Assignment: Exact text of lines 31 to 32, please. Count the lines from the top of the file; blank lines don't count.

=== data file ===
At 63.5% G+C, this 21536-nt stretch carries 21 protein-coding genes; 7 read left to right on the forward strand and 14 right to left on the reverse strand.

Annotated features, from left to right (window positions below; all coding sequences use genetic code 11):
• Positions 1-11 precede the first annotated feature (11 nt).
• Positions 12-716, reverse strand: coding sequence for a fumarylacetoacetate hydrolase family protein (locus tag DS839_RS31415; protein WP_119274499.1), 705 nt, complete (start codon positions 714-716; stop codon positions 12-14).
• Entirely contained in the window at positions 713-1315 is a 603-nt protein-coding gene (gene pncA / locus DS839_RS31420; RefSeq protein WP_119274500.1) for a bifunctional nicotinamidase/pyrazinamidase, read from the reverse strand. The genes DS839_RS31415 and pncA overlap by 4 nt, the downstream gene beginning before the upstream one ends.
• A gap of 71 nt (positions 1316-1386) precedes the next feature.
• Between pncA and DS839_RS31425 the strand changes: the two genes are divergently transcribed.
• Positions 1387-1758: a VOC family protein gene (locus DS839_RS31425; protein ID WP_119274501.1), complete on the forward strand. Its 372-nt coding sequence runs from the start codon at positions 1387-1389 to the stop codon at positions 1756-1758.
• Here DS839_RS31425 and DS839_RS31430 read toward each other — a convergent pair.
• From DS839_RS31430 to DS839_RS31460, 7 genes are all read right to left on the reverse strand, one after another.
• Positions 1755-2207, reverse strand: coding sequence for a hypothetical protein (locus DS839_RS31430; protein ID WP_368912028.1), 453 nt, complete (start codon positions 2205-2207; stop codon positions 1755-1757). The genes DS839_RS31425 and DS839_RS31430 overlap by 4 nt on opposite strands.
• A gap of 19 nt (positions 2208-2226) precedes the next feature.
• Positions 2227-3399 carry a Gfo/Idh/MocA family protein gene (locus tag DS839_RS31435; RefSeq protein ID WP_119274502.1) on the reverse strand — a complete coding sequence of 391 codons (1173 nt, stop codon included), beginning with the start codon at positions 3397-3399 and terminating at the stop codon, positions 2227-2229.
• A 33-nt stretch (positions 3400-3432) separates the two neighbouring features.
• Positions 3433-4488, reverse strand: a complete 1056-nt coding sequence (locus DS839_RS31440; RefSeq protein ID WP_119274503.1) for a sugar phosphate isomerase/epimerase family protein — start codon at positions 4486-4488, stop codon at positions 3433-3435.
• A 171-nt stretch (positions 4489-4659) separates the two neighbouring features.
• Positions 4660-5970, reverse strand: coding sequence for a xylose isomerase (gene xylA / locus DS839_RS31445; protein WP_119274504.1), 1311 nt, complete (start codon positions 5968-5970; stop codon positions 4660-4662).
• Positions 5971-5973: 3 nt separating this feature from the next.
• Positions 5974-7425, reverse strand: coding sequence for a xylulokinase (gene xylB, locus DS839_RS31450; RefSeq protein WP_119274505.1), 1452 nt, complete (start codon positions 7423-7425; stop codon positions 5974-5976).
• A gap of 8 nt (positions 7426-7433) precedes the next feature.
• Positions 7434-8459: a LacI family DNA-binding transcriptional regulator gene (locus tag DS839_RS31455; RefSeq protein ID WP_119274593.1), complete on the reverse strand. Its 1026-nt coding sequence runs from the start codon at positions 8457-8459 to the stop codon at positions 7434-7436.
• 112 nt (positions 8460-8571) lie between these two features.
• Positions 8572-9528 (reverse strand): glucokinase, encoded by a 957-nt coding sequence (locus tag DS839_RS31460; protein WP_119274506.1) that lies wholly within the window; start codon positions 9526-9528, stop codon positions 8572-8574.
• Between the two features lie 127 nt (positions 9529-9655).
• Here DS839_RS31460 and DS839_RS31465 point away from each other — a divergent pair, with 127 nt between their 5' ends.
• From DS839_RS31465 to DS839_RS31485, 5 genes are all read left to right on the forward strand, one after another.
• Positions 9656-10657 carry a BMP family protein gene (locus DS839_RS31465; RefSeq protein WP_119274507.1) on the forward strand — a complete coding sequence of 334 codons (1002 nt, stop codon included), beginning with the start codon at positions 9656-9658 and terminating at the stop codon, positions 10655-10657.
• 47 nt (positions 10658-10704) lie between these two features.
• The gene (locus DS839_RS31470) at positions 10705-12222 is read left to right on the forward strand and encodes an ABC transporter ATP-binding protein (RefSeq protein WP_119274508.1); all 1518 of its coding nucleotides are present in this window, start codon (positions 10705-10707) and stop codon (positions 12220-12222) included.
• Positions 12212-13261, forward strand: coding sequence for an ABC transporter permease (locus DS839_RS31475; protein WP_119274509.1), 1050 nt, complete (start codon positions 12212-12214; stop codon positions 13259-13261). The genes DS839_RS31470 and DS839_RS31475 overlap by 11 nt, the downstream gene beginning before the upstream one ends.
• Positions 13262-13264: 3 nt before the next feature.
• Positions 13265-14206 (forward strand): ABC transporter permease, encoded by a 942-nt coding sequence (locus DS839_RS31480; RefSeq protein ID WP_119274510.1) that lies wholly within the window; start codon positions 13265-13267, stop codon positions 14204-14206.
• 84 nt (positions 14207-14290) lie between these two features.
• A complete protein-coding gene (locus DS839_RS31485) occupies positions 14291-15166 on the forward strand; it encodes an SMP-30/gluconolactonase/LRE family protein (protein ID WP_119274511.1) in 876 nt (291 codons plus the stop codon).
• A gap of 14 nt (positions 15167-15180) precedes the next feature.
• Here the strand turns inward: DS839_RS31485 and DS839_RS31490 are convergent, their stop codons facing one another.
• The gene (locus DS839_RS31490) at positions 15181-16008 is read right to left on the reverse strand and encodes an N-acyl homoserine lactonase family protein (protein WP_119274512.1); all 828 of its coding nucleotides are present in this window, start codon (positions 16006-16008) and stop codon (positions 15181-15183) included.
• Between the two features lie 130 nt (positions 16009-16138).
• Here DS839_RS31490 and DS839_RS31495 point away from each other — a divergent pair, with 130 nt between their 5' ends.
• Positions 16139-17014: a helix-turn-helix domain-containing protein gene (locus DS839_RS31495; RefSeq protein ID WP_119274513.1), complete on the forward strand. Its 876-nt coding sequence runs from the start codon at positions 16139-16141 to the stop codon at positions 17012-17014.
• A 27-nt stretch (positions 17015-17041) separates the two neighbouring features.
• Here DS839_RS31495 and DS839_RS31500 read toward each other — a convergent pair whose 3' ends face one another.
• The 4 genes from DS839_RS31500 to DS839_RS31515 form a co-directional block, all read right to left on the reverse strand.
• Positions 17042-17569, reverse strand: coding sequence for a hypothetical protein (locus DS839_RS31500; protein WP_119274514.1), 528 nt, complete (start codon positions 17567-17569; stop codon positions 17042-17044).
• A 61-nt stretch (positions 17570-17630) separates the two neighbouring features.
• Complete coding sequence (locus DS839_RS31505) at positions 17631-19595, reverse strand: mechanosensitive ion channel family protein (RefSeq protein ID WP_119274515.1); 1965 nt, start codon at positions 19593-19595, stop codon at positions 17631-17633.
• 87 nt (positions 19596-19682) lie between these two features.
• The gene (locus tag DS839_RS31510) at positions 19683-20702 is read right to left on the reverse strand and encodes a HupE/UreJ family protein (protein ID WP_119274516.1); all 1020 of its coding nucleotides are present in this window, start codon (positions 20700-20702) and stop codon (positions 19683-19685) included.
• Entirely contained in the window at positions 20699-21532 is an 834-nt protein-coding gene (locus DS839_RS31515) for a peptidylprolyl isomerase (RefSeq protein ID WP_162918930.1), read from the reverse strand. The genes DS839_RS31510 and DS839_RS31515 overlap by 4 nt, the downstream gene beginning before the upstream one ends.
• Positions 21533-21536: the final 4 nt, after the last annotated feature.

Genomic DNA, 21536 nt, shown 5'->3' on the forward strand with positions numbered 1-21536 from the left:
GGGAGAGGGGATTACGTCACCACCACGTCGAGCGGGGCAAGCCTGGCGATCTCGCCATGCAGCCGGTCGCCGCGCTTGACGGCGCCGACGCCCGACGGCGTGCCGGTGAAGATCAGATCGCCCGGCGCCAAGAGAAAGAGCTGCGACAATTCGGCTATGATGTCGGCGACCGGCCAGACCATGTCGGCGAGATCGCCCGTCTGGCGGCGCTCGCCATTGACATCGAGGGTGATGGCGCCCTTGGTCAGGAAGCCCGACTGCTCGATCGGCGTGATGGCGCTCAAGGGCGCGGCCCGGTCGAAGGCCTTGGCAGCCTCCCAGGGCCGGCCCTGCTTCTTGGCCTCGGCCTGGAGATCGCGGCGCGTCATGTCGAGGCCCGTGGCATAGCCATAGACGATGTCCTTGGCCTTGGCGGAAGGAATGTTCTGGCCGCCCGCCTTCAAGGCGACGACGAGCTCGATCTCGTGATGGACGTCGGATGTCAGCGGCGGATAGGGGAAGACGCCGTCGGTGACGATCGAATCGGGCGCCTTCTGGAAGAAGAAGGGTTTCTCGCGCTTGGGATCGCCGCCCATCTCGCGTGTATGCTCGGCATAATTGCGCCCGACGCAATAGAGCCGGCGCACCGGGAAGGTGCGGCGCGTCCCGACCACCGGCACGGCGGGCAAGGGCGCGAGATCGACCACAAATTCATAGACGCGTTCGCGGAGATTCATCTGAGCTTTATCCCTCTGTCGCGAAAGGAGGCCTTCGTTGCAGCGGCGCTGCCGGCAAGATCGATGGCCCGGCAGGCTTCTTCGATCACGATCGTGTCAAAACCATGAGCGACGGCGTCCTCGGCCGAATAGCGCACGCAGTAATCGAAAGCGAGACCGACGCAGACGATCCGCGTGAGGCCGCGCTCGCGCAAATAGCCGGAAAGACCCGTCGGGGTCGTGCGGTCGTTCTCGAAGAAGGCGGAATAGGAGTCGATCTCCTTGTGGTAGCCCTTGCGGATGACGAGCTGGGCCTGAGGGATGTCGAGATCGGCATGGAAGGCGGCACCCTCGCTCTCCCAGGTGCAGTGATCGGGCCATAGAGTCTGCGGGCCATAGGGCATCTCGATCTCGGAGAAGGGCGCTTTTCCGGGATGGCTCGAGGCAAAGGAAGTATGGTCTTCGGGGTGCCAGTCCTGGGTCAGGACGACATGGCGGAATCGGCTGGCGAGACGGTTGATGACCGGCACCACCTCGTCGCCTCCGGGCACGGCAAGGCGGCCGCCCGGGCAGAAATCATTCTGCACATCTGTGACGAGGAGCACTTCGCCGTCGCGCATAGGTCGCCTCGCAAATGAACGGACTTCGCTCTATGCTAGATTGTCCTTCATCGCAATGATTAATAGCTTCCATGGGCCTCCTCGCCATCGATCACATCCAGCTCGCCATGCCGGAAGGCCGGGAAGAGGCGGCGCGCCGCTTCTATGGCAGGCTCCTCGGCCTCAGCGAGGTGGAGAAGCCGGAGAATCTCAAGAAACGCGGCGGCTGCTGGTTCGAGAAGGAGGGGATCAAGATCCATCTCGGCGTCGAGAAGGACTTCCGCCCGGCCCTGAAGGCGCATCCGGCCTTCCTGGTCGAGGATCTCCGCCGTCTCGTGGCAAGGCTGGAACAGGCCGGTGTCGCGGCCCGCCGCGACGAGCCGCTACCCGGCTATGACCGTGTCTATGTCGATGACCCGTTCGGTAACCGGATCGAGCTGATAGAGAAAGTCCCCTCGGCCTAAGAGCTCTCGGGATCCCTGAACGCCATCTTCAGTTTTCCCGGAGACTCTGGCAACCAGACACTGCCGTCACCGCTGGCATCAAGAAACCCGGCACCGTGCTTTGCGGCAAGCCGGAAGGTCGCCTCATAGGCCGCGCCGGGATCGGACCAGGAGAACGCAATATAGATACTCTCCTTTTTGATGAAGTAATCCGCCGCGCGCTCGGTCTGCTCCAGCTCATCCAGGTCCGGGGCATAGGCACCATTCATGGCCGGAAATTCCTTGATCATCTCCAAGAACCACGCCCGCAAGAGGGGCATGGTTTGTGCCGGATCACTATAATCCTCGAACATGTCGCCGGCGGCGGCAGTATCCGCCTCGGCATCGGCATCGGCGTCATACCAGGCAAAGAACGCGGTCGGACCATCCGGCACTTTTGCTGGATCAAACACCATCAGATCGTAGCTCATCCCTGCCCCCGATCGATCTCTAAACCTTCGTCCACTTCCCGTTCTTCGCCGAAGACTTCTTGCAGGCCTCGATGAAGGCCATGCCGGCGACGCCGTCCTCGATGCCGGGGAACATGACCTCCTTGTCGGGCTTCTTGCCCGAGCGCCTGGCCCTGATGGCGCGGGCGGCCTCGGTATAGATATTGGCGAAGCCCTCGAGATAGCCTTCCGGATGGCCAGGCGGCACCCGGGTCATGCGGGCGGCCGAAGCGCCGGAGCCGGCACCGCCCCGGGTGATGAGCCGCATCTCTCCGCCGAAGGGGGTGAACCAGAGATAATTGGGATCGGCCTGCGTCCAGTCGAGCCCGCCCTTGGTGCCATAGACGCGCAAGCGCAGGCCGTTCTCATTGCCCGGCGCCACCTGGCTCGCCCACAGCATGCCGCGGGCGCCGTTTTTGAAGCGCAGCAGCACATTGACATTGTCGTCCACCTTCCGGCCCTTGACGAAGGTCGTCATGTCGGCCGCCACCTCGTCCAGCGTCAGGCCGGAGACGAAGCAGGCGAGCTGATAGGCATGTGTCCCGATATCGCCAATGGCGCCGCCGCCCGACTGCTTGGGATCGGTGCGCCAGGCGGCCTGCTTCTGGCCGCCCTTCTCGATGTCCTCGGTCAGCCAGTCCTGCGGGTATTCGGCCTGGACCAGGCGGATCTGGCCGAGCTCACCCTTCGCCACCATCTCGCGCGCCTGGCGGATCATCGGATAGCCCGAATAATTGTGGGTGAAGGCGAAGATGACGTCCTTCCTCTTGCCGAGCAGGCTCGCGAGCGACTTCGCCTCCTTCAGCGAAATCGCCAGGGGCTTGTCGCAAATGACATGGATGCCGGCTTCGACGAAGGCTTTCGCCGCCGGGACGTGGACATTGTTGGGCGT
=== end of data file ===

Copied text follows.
• Positions 13262-13264: 3 nt before the next feature.
• Positions 13265-14206 (forward strand): ABC transporter permease, encoded by a 942-nt coding sequence (locus DS839_RS31480; RefSeq protein ID WP_119274510.1) that lies wholly within the window; start codon positions 13265-13267, stop codon positions 14204-14206.